The U.S. confectionery market is expected to see about $6 billion in increased sales in the next five years, and premium products are driving the growth. But the industry is growing faster globally than it is domestically and commodity costs are impacting costs from the farm to the finished product.
Those were just some of the takeaways from yesterday's “Sweet Insights: Maximizing Candy” presentation by Larry Wilson, the National Confectionery Association (NCA)’s v.p of customer relations. His talk was part of the NCA’s Chicago Briefing.
Overall, the U.S. confectionery category accounted for $33.6 billion in sales, but it’s expected to reach about $39.6 billion in five years.
Wilson told the audience that the $6 billion will likely break down to about $4 billion in additional chocolate sales (currently at about $20.6 billion), $1.8 billion in non-chocolate sales (currently at about $10.3 billion), and about $400 million in gum sales (currently at about $2.7 billion).
“The question is, ‘How much do you want?’” Wilson says. “It’s that simple.”
Also during the event Wilson went over the top segments driving growth in the category, including:
- Premium chocolate
- Strong brand image
- Sharable packaging
- Hybrid and line extensions
- Seasonal execution
- Translating seasonal business gains into everyday business strength
Premium chocolate accounts for about 8 percent of the U.S. market. Last year, it grew by nearly 15 percent. compared to 4 percent for all chocolate sales. Figures for the latest 12 weeks show chocolate sales being up 2.5 percent, with premium chocolate sales up nearly 18 percent.
Moreover, the NCA sees so much potential for the category, that it’s actually impacted how they’ll showcase it at the Sweets and Snacks Expo. Next year the Expo will feature a “Specialty Marketplace” instead of the “Gourmet Marketplace” as part of an effort to being more inclusive.
As for strong brand image, Wilson says manufacturers have found that investing in their own brand equity has been extremely successful. And that includes opening up single-brand stores, something Godiva, Hershey, Kit Kat, Lindt and Mars/M&M’S have all done.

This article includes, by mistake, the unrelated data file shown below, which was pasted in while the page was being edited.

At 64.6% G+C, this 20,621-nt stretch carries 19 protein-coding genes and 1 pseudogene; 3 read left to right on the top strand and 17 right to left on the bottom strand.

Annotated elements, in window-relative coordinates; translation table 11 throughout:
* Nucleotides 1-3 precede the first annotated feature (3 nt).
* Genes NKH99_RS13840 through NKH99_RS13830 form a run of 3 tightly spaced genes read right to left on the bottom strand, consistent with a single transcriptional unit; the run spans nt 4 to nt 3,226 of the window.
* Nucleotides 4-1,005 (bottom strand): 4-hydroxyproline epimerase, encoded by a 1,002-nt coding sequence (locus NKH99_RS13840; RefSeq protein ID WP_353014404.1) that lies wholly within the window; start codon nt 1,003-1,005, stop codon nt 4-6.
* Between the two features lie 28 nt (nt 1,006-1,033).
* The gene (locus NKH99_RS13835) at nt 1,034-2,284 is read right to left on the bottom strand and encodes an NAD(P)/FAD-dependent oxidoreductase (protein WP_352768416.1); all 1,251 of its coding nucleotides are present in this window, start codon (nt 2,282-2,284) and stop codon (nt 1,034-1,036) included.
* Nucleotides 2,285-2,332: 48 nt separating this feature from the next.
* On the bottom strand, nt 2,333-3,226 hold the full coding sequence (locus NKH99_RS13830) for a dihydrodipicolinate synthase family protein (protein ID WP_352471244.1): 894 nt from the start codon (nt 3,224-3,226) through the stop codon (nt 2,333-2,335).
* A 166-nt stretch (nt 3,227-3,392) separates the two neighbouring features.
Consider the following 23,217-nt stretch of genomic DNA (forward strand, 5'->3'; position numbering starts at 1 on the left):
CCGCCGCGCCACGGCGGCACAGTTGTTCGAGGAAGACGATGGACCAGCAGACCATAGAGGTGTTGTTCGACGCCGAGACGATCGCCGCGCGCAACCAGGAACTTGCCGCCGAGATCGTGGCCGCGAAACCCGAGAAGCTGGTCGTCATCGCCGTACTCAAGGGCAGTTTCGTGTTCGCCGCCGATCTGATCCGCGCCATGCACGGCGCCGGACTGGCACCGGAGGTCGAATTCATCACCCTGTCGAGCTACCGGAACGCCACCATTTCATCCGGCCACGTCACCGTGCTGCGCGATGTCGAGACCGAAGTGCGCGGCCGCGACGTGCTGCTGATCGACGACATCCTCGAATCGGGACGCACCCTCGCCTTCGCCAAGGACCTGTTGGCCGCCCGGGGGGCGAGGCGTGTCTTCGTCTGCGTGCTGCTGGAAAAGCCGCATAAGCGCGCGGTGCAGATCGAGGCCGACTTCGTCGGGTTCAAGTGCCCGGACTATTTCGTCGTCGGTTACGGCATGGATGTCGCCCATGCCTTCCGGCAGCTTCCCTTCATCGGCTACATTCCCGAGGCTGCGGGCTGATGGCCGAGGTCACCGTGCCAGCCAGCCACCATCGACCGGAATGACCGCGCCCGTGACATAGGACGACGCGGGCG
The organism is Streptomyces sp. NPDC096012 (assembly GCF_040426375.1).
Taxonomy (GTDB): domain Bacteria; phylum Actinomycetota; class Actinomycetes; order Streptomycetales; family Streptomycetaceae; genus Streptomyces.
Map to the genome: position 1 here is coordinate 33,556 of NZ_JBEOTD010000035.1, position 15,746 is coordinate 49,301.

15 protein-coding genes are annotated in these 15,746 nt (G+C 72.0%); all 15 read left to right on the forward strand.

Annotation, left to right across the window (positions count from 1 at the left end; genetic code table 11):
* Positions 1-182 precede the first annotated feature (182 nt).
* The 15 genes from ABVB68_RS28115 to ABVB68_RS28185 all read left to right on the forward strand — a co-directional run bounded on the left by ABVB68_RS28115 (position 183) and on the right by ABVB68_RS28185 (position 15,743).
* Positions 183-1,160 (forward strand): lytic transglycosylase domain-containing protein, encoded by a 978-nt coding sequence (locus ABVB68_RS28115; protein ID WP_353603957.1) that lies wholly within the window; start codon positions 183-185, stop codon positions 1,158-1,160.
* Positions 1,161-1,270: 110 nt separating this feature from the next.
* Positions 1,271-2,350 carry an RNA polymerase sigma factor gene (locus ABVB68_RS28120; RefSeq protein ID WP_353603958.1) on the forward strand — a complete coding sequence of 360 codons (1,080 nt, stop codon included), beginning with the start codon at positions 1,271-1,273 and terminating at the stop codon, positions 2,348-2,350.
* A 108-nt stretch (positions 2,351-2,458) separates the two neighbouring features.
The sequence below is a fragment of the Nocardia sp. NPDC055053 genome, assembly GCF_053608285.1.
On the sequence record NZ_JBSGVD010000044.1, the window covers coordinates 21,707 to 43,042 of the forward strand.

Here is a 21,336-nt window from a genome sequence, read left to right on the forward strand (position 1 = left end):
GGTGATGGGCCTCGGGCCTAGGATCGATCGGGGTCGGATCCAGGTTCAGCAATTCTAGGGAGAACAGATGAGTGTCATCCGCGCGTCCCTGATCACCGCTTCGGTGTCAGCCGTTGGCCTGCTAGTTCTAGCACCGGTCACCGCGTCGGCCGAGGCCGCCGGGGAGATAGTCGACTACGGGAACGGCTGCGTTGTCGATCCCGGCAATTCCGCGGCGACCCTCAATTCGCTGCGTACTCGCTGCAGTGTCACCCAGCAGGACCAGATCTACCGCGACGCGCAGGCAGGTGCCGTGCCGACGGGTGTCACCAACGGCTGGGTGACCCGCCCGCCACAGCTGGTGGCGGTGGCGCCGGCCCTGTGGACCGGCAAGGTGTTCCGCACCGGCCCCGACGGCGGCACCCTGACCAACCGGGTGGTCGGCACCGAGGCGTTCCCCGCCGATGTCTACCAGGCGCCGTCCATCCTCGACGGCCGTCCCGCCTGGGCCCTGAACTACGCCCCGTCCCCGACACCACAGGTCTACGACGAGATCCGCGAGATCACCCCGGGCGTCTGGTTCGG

When it comes to packaging made for sharing, the trend has been especially prevalent in North America and Europe. However, China actually leads the re-sealable market, followed by Japan and then the U.S.
Such packaging is attractive to consumers because they can share the candy, and since it’s re-sealable, it can help with portion control. Also, mini-sharing bags tend to command a higher unit price, Wilson says.
When it comes to hybrid products and line extensions, this trend helps manufacturers capture consumers who are already loyal to their brands. And, it gives candy makers a chance to delve into other aisle. For example, Hershey recently released a Hershey’s Spreads line, which helped it gain a spot in most condiment aisles.
Then there’s the cross-branded products, which can leverage brand equity of more than one iconic brand, increase brand recognition, and expose consumers loyal to one brand to a different product category.
For example, Mars recently teamed up with Kellogg’s to introduce Keebler Chips Deluxe with M&M’S — combining a powerful snack brand with a iconic candy brand.
One of the best times to introduce either hybrids, or new and innovative products is during the various seasons, Wilson says. Customers tend to be looking to try new things, which makes it a good time for trial, and they typically have money in the budget specifically for candy.
Also, most seasons have an emotional tie, just like most candy, making them an ideal match.
“There’s no other category that evokes emotions like this category,” he says.
However, even with all those factors driving growth, manufacturers still need to be conscious of their prices — which is why rising commodity costs have so much potential to cause problems.
As of August 2014, versus a year ago, commodity prices for chocolate were up 31.7 percent, dairy was up 19 percent, sugar was up 20 percent in the U.S. market and hazelnuts were up 80 percent.
“These are real numbers,” Wilson says. “And they impact what’s going on with the overall business.”